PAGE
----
Citigroup Wins Auction-Rate Securities Ruling

     (CN) – A federal judge in Manhattan dismissed as too vague a lawsuit accusing Citigroup of manipulating the auction-rate securities market.

     U.S. District Judge Laura Taylor Swain tossed the five consolidated class actions, but gave lead plaintiff Michael Passidomo, a shareholder, until Oct. 1 to re-file the complaint.
     Judge Swain separately dismissed a shareholder derivative action against Citigroup a day earlier, because the plaintiffs in that case failed to ask the bank to bring the suit itself.
     In this case, she ruled that the charges were too vague.
     “Plaintiff’s complaint does not include specific allegations as to which defendants performed what manipulative acts at which times and with what effect,” Judge Swain wrote.
     “Instead, plaintiff relies on general and conclusory allegations regarding defendants’ practices in connection with ARS (auction-rate securities) auctions.”
     Auction-rate securities are debt instruments in which the interest rate is periodically reset through auctions.
     They were touted as safe and liquid investments.
     The $300 billion ARS market collapsed in February 2008 when brokerages stopped supporting the auctions, leaving investors unable to unload their securities, rendering them illiquid.
     In 2006, the SEC reached a $13 billion settlement with 15 firms, including Citigroup, Goldman Sachs, JPMorgan Chase, Merrill Lynch and Morgan Stanley, after investigators determined that the firms failed to properly inform investors of the risks involved in ARS.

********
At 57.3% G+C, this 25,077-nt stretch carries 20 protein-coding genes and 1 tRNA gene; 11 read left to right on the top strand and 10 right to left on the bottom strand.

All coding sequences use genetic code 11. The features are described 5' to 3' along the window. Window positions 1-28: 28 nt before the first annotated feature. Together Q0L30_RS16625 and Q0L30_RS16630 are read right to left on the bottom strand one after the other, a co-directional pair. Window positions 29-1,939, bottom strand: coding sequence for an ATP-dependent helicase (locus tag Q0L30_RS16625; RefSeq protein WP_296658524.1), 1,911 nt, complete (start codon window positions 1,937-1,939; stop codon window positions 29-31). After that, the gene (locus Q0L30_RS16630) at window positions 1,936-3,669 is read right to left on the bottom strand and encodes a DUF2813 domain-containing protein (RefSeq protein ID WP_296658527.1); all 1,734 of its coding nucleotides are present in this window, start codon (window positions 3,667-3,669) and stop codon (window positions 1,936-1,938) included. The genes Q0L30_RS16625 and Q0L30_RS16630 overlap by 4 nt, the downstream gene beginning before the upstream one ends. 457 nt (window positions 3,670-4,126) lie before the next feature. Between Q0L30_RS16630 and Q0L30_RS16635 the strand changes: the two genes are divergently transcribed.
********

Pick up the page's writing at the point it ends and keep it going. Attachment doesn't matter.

The Citigroup investors claimed that the firm regularly intervened in the auctions to keep them from failing, without their knowledge.
     Citigroup’s intervention effectively propped up the market for the securities, despite supply surpassing demand.
     This was done to offset the negative impact of the subprime mortgage crisis, and to generate underwriting, broker-dealer and auction dealer fees, according to investors.
     Judge Swain rejected the market manipulation charge, citing investors’ “failure to allege particularized facts.”
     The plaintiffs could only show that Citigroup “engaged in bad (in hindsight) business judgments in connection with ARS, and did not engage in the alleged conduct with an intent to deceive investors,” the judge wrote.
     Swain said the allegations were “based on circumstantial evidence.”
     “Accordingly, a manipulation complaint must plead with particularity the nature, purpose, and effect of the fraudulent conduct and the roles of the defendants.”
     She also called the plaintiff’s loss-causation allegations “insufficient.”
     “Plaintiff does not specifically allege that he tried to sell his ARS, nor does he allege that interest rates set through Defendants’ allegedly manipulative conduct were lower than they would have been absent of such conduct,” Judge Swain ruled.
     In August 2008, Citigroup agreed to buy back about $7.3 billion of auction-rate securities it sold to charities, small businesses and individual investors. It also pledged to help institutional customers liquidate $12 billion of securities by the end of 2009.
     The Louisiana retirement system, which brought the other auction-rate securities lawsuit against Citigroup, also has until Oct. 1 to file an amended complaint.

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